Studies carried out by Nottingham Trent University and the Royal Veterinary College focused on the effect of summer heat on dog health.
Researchers discovered that 13% of heatstroke cases treated by UK vets were caused by the heat alone. Squashed-faced breeds are especially vulnerable to overheating due to their inability to breath properly and regulate their body temperature.
14% of dogs suffering with heatstroke succumbed to their ailment. The clinical records of more than 900,000 dogs from around the UK were the source of the statistics.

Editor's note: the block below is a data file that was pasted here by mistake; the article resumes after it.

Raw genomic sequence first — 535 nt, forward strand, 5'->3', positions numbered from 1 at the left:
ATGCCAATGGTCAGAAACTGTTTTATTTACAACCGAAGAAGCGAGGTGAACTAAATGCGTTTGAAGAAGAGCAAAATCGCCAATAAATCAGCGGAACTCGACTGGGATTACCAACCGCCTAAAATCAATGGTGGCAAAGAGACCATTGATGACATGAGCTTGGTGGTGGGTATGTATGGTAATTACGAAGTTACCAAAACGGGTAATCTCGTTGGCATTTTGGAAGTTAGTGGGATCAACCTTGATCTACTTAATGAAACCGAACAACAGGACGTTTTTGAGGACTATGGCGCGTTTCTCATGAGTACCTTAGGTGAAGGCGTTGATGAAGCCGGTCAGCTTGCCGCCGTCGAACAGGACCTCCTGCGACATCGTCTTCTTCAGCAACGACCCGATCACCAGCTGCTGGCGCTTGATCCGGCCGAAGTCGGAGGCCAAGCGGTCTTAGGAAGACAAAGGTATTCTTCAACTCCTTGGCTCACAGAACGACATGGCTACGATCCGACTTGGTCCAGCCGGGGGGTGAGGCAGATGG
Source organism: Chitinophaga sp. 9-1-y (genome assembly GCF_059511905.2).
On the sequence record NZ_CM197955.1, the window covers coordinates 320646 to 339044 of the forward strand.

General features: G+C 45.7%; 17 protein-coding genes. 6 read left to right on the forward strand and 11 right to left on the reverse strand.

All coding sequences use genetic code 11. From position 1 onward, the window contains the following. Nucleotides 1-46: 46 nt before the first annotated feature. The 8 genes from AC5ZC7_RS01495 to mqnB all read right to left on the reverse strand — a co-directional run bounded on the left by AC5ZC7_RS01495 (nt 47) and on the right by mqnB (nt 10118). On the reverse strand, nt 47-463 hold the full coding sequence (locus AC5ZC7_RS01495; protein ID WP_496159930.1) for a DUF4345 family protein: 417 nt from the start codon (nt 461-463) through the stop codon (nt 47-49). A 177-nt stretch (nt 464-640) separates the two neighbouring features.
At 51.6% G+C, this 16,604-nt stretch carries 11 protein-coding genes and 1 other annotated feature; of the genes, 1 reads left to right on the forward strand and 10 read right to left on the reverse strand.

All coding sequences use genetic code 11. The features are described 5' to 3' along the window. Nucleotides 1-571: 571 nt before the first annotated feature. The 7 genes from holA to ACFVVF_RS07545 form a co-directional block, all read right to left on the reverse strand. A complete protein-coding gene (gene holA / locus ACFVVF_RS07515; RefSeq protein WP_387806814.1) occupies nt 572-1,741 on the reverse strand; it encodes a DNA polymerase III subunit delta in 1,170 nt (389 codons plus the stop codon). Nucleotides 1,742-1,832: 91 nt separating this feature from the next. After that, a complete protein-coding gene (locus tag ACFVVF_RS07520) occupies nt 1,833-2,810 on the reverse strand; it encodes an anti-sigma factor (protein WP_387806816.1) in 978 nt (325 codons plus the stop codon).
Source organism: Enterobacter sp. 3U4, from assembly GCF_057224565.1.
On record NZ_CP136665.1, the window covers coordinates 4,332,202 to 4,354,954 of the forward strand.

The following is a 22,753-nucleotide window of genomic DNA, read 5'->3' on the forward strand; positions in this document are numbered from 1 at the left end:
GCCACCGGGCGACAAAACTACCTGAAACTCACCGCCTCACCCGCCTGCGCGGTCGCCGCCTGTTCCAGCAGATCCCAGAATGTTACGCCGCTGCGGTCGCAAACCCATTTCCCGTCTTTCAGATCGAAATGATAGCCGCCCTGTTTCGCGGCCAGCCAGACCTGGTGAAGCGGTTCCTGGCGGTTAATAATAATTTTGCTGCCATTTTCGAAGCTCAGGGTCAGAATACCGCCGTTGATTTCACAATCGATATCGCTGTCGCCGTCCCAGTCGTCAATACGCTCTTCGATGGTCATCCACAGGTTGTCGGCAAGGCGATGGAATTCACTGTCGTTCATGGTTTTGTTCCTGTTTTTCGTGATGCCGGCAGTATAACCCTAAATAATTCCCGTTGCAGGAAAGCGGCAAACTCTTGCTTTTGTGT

The main cause of canine heatstroke was, however, the tendency of owners to take their dogs on excessively long walks in hot weather. Of dogs seen with heatstroke, 75% had been out with their owners in the midday sun.
Veterinary surgeon Emily Hall told the Mail Online that taking a dog out in the summer sun “can be just as deadly” as leaving them in a locked car. Dr Hall suggested the public should be more aware of the dangers of outdoor activities in high heat. She advises against outdoor walks in the hottest part of the day.